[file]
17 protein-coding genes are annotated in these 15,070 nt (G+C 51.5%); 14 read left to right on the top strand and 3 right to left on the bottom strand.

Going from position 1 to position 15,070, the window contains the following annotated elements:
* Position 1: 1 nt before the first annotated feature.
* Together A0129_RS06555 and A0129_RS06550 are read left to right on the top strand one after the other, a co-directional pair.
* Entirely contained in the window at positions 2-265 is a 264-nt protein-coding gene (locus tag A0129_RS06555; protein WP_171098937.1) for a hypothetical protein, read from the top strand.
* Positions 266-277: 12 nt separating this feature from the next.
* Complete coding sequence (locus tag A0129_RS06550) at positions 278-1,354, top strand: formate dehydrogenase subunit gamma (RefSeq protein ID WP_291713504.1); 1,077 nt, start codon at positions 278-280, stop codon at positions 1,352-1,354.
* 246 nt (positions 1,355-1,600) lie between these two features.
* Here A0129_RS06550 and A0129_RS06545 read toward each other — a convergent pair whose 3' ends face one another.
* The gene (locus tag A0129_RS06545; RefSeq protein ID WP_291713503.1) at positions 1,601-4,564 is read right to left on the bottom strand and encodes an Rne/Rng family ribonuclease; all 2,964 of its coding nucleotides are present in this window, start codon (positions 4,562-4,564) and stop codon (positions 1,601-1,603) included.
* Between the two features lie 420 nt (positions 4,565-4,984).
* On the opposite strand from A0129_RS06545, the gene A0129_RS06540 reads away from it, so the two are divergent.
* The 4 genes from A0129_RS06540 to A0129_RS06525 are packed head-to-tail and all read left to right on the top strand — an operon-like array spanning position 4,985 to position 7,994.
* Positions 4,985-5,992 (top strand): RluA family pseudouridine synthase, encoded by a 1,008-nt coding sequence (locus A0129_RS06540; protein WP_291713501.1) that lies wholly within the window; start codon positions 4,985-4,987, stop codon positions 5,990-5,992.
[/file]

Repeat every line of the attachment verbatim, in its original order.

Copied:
17 protein-coding genes are annotated in these 15,070 nt (G+C 51.5%); 14 read left to right on the top strand and 3 right to left on the bottom strand.

Going from position 1 to position 15,070, the window contains the following annotated elements:
* Position 1: 1 nt before the first annotated feature.
* Together A0129_RS06555 and A0129_RS06550 are read left to right on the top strand one after the other, a co-directional pair.
* Entirely contained in the window at positions 2-265 is a 264-nt protein-coding gene (locus tag A0129_RS06555; protein WP_171098937.1) for a hypothetical protein, read from the top strand.
* Positions 266-277: 12 nt separating this feature from the next.
* Complete coding sequence (locus tag A0129_RS06550) at positions 278-1,354, top strand: formate dehydrogenase subunit gamma (RefSeq protein ID WP_291713504.1); 1,077 nt, start codon at positions 278-280, stop codon at positions 1,352-1,354.
* 246 nt (positions 1,355-1,600) lie between these two features.
* Here A0129_RS06550 and A0129_RS06545 read toward each other — a convergent pair whose 3' ends face one another.
* The gene (locus tag A0129_RS06545; RefSeq protein ID WP_291713503.1) at positions 1,601-4,564 is read right to left on the bottom strand and encodes an Rne/Rng family ribonuclease; all 2,964 of its coding nucleotides are present in this window, start codon (positions 4,562-4,564) and stop codon (positions 1,601-1,603) included.
* Between the two features lie 420 nt (positions 4,565-4,984).
* On the opposite strand from A0129_RS06545, the gene A0129_RS06540 reads away from it, so the two are divergent.
* The 4 genes from A0129_RS06540 to A0129_RS06525 are packed head-to-tail and all read left to right on the top strand — an operon-like array spanning position 4,985 to position 7,994.
* Positions 4,985-5,992 (top strand): RluA family pseudouridine synthase, encoded by a 1,008-nt coding sequence (locus A0129_RS06540; protein WP_291713501.1) that lies wholly within the window; start codon positions 4,985-4,987, stop codon positions 5,990-5,992.